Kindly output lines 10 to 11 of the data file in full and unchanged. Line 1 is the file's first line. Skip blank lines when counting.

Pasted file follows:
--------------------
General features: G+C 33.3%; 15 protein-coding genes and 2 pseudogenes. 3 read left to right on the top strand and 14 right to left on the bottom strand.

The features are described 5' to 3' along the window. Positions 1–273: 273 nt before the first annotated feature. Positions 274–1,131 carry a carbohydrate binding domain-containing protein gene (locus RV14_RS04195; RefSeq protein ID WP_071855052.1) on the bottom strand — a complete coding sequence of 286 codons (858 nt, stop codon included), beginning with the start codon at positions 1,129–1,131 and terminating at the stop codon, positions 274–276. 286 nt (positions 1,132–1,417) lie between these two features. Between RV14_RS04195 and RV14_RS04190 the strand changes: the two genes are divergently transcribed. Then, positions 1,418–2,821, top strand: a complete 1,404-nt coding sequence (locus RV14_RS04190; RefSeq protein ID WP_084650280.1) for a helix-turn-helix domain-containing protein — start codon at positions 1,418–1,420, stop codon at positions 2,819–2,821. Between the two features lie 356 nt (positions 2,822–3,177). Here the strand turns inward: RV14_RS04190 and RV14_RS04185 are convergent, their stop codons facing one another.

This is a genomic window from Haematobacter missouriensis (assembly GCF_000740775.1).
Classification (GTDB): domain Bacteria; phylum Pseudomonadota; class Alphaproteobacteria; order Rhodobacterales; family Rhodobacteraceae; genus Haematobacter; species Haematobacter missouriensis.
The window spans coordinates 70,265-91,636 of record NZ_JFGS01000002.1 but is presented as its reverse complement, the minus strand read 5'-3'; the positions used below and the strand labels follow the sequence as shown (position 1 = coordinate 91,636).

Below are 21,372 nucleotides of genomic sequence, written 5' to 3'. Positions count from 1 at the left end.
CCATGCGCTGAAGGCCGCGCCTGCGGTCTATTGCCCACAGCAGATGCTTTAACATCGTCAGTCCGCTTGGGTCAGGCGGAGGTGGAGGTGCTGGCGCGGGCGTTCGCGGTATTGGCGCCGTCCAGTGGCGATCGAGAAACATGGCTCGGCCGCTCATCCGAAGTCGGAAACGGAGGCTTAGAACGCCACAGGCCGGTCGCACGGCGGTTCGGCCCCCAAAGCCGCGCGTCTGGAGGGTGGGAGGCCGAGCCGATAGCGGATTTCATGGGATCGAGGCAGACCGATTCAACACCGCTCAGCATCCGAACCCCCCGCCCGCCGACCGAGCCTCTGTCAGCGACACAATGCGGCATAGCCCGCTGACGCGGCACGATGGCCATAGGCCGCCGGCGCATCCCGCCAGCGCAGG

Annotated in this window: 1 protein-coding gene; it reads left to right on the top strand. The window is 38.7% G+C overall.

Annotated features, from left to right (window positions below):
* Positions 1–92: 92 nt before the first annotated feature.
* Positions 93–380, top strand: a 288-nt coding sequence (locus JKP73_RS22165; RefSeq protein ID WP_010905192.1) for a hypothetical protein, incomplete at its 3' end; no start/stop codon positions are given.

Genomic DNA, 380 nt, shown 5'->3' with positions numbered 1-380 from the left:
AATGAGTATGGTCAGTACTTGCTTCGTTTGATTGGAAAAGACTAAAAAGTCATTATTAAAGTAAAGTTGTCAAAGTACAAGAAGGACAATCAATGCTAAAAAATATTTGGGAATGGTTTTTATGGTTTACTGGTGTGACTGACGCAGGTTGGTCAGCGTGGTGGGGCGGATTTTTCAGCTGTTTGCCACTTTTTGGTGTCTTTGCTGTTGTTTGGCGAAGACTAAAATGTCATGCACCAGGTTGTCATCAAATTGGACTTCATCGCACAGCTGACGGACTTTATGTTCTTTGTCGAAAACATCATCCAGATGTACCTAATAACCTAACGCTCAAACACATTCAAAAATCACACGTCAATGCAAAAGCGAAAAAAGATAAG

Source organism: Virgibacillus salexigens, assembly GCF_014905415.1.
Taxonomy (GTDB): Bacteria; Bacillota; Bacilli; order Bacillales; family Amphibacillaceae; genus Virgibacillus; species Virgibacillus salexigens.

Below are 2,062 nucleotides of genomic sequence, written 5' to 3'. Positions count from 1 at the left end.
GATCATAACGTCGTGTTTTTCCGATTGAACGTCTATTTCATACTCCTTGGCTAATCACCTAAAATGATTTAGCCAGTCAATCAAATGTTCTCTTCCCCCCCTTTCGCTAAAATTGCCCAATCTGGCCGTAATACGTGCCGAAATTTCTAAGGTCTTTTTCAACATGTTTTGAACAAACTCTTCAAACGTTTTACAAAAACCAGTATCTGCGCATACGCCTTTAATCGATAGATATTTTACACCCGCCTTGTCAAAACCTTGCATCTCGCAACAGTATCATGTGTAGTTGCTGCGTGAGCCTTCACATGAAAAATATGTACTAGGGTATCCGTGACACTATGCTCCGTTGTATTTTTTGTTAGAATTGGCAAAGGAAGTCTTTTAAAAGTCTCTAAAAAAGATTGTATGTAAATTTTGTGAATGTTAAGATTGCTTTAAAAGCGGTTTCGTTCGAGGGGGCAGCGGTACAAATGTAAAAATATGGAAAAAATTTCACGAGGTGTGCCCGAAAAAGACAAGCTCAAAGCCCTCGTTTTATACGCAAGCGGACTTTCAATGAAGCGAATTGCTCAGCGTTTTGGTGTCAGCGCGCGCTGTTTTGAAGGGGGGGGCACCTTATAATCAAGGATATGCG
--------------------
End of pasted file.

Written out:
* Positions 1–92: 92 nt before the first annotated feature.
* Positions 93–380, top strand: a 288-nt coding sequence (locus JKP73_RS22165; RefSeq protein ID WP_010905192.1) for a hypothetical protein, incomplete at its 3' end; no start/stop codon positions are given.